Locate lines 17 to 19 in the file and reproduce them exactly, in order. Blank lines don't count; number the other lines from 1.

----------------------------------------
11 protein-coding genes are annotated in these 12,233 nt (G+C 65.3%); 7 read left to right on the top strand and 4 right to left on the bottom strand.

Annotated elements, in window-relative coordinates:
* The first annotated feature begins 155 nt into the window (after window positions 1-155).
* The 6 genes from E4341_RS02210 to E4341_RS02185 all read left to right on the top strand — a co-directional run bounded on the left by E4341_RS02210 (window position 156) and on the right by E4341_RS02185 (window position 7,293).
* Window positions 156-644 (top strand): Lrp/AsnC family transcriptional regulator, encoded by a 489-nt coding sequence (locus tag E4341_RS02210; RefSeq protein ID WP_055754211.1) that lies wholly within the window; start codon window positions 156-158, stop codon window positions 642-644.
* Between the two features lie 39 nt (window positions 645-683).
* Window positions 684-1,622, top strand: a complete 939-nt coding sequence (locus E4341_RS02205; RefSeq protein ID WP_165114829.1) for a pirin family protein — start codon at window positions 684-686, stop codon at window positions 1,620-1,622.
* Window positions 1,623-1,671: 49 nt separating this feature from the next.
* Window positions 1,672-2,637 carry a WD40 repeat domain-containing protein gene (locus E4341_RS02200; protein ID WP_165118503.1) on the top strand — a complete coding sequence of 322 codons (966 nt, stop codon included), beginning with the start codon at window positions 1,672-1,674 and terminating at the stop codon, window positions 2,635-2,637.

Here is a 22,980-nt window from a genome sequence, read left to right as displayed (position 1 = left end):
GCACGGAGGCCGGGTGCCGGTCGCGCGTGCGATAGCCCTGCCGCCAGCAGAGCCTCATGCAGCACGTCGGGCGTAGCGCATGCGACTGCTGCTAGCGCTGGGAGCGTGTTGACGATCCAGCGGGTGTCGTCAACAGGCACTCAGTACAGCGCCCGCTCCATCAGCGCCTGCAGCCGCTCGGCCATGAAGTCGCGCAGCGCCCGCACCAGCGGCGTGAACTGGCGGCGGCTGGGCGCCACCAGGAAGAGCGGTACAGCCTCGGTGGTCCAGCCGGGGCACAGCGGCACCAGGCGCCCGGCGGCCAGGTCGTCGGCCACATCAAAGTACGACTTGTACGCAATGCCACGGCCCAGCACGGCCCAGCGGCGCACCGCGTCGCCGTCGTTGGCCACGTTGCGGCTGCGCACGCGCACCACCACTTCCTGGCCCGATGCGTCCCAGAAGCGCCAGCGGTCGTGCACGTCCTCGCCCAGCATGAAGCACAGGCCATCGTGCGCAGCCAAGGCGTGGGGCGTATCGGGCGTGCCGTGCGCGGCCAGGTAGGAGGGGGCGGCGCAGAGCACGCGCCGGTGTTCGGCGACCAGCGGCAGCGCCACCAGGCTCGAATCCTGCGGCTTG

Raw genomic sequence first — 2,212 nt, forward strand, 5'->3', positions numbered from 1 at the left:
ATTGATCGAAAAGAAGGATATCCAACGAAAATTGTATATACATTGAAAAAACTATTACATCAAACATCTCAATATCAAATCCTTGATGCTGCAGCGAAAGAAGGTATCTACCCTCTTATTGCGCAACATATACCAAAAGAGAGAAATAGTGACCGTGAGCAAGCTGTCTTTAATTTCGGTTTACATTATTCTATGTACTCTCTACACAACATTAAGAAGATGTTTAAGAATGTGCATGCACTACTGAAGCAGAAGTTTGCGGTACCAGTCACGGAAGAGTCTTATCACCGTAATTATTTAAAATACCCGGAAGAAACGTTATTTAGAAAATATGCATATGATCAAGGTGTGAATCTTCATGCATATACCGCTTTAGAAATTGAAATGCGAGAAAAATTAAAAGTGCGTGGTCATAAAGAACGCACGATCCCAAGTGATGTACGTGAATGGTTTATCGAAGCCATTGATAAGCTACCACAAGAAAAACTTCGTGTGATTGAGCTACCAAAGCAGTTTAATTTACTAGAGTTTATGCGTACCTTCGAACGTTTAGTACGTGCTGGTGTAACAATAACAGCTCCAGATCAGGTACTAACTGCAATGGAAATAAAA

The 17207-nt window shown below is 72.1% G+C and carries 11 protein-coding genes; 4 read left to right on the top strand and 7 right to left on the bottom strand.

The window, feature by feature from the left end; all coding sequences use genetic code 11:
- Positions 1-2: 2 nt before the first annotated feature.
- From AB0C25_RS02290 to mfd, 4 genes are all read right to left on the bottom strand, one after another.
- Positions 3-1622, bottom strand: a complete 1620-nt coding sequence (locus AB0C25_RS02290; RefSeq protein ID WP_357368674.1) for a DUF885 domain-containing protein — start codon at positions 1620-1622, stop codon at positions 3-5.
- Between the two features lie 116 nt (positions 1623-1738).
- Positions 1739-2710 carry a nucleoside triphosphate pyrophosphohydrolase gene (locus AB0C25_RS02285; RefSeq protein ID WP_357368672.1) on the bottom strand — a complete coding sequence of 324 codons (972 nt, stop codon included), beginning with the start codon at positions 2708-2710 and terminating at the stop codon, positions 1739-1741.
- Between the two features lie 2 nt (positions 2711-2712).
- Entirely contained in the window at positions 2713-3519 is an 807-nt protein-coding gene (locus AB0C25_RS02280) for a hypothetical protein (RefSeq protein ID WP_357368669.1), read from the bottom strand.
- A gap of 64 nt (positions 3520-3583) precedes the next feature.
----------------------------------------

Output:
- From AB0C25_RS02290 to mfd, 4 genes are all read right to left on the bottom strand, one after another.
- Positions 3-1622, bottom strand: a complete 1620-nt coding sequence (locus AB0C25_RS02290; RefSeq protein ID WP_357368674.1) for a DUF885 domain-containing protein — start codon at positions 1620-1622, stop codon at positions 3-5.
- Between the two features lie 116 nt (positions 1623-1738).